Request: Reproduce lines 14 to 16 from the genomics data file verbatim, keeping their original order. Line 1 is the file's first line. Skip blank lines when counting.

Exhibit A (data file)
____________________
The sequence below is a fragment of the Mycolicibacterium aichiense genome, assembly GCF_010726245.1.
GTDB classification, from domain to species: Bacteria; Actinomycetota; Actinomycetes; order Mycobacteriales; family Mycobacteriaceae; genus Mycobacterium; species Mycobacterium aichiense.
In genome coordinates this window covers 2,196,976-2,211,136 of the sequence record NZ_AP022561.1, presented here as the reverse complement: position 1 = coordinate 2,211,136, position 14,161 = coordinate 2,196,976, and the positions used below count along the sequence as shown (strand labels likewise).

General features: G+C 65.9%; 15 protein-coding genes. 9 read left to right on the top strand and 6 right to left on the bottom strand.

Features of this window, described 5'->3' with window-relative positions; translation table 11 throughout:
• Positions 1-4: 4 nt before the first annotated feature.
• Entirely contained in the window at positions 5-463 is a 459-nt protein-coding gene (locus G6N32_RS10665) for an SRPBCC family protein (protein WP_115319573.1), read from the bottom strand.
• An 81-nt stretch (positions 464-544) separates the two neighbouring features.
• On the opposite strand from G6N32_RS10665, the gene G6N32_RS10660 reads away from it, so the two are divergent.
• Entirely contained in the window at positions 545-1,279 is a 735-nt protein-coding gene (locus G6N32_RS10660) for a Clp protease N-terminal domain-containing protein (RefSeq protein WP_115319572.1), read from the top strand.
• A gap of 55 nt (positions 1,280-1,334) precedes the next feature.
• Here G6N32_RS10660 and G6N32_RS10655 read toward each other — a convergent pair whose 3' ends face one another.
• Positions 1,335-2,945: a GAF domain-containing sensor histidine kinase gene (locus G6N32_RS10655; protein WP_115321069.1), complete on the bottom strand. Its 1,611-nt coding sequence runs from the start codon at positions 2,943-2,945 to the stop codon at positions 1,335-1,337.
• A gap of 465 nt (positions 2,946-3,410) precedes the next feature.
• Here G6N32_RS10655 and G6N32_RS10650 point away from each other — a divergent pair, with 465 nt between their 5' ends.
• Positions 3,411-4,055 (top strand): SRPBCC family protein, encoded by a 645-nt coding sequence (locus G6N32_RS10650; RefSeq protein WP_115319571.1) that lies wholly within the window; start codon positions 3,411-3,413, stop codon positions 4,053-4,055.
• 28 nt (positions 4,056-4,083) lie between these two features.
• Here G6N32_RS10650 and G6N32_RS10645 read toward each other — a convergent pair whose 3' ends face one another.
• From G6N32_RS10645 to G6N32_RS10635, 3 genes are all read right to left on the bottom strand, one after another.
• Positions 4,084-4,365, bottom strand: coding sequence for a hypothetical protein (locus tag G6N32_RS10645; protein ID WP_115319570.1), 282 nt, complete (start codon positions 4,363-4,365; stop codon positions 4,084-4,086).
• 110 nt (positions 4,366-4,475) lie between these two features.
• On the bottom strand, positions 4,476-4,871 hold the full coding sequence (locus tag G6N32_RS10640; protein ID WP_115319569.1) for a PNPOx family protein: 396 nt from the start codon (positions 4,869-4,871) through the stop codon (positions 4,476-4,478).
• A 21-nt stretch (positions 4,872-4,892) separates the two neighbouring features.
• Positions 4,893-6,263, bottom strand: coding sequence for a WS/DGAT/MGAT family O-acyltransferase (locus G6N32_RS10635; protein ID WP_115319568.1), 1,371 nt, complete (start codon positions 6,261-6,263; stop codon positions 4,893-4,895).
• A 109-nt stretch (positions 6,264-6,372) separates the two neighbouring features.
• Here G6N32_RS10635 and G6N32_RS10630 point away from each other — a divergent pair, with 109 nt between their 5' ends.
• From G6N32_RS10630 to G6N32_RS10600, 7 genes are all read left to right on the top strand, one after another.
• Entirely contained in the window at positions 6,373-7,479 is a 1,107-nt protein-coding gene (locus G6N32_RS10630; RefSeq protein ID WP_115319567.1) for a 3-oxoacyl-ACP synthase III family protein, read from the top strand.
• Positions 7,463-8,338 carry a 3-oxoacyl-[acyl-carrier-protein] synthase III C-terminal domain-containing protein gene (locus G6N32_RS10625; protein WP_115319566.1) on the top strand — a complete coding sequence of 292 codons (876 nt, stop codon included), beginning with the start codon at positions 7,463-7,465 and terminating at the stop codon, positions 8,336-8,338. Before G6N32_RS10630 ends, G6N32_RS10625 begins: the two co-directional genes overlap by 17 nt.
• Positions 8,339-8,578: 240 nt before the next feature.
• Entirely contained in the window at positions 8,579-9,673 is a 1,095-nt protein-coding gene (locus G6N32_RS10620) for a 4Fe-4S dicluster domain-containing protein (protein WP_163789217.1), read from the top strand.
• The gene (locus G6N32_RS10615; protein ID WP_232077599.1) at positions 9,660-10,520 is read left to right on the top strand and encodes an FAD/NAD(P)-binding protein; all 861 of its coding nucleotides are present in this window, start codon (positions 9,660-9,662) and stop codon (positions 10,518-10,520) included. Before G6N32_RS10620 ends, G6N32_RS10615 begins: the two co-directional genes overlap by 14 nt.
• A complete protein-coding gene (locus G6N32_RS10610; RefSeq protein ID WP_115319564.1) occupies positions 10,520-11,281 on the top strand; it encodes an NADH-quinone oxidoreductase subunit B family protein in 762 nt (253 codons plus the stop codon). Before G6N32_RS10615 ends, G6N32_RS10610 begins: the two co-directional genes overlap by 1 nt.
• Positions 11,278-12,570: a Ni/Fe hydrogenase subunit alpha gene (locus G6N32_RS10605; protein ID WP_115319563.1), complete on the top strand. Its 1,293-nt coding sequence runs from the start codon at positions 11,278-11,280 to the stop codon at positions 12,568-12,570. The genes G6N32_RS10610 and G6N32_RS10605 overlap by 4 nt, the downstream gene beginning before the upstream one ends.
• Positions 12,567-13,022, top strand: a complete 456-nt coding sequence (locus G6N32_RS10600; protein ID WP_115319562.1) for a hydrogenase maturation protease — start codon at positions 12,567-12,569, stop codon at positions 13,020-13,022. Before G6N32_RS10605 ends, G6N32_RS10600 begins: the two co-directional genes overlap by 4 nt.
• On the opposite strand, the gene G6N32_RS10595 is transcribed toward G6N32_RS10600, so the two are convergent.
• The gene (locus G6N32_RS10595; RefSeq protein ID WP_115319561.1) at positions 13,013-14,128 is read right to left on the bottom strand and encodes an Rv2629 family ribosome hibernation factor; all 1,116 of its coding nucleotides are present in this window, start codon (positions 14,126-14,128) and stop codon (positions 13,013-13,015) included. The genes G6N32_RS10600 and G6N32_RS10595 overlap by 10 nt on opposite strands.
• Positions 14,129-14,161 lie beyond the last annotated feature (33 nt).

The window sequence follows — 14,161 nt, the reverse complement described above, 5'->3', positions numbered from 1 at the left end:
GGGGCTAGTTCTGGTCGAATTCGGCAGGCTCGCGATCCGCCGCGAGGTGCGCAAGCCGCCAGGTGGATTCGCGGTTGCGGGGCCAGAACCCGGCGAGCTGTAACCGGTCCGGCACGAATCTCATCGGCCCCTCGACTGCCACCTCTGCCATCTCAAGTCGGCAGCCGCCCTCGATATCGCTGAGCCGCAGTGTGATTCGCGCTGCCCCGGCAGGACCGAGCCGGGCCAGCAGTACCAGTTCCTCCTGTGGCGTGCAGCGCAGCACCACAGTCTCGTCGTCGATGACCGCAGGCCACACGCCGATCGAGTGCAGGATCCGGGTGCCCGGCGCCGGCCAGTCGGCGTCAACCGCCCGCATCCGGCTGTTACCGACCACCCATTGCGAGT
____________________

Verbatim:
• A gap of 465 nt (positions 2,946-3,410) precedes the next feature.
• Here G6N32_RS10655 and G6N32_RS10650 point away from each other — a divergent pair, with 465 nt between their 5' ends.
• Positions 3,411-4,055 (top strand): SRPBCC family protein, encoded by a 645-nt coding sequence (locus G6N32_RS10650; RefSeq protein WP_115319571.1) that lies wholly within the window; start codon positions 3,411-3,413, stop codon positions 4,053-4,055.